Because the F-18 tailhook is almost certainly too heavy, and certainly doesn't fit.

Quoting ptrjong (Thread starter):
Unless they can make it 25 lbs lighter, what the hell is there to develop and why does it take so much time and money?

Because it's a really hard thing to develop, it's hyper aircraft specific, and I'll bet that the JSF is so far off weight targets that they'd kill their own grandmother to get 25 lbs.

Quoting ptrjong (Thread starter):
Wouldn't old trial and error methods be much quicker and cheaper?

Yes. And not meet the required performance.

Quoting ptrjong (Thread starter):
And isn't this exemplary for what is wrong in many sectors and in military aircraft production in particular, and what causes this?

Not really; there are many things wrong with military procurement but, above all others, the biggest causes are that the specs are always written to be right at the bleeding edge of what's technologically capable and the OEM's have no idea how they're going to meet all the requirements at the time the military awards the contracts.

Quoting ptrjong (Reply 2):
How long do you think did it take to develop the F-4's tailhook?

If the JSF was allowed to be anywhere close to as simple, as inefficient, or as (relatively) heavy as the F-4 they wouldn't have a problem.

Tom.


User currently offlineBMI727 From United States of America, joined Feb 2009, 15749 posts, RR: 27
Reply 5, posted (1 year 11 months 1 week 4 days 20 hours ago) and read 3554 times:

Quoting tdscanuck (Reply 4):
Because it's a really hard thing to develop, it's hyper aircraft specific, and I'll bet that the JSF is so far off weight targets that they'd kill their own grandmother to get 25 lbs.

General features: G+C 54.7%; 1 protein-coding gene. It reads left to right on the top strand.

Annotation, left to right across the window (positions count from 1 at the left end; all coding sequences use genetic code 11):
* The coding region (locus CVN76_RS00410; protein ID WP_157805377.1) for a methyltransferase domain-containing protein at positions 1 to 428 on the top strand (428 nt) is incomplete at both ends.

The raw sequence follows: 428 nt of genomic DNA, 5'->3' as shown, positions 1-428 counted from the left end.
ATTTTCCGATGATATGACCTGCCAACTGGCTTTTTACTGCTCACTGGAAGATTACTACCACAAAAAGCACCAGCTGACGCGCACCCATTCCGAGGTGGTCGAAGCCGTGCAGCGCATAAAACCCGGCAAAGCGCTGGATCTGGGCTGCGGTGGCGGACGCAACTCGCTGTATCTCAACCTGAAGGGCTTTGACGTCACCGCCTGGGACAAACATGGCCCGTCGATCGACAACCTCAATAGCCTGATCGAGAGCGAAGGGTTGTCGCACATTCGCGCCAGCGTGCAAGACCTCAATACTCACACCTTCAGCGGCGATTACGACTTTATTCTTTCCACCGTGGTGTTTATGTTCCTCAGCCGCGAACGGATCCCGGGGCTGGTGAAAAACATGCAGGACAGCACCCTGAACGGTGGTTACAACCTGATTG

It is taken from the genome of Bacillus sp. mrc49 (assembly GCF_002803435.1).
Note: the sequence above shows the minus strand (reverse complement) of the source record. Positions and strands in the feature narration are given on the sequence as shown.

Of course, if the F-35 is overweight that means the tailhook is going to have to cope with that much more force. Basically the opposite of simplifying and adding lightness.



Why do Aerospace Engineering students have to turn things in on time?
User currently offlinejetpilot From United States of America, joined May 1999, 3130 posts, RR: 29
Reply 6, posted (1 year 11 months 1 week 4 days 19 hours ago) and read 3532 times:

Quoting ptrjong (Thread starter):
There was a short news item on Dutch TV tonight about the arrester hook for the naval JSF, which is being developed at Fokker Landing Gear in the Netherlands.

Employee: 'We've been working on the tailhook with a large team of engineers for many years now.'
Excellent Question: 'Don't your friends ask you what is taking you so long?'
Employee: 'Yeah, yeah. But we're working really hard on it.'

We've been bolting tailhooks on naval aircraft on jets since the 1940s, including heavier and much faster landing jets. Why not bolt the F-18's tailhook on? Unless they can make it 25 lbs lighter, what the hell is there to develop and why does it take so much time and money? Wouldn't old trial and error methods be much quicker and cheaper?

And isn't this exemplary for what is wrong in many sectors and in military aircraft production in particular, and what causes this?

A friend who is an engineer suggested that one of the problems is companies' desire to cut their overhead costs. Maintaining the knowledge how to bolt a tailhook on an aircraft costs a few bucks of company money whereas the millions to rediscover this will be funded by the government.

Thoughts?

Peter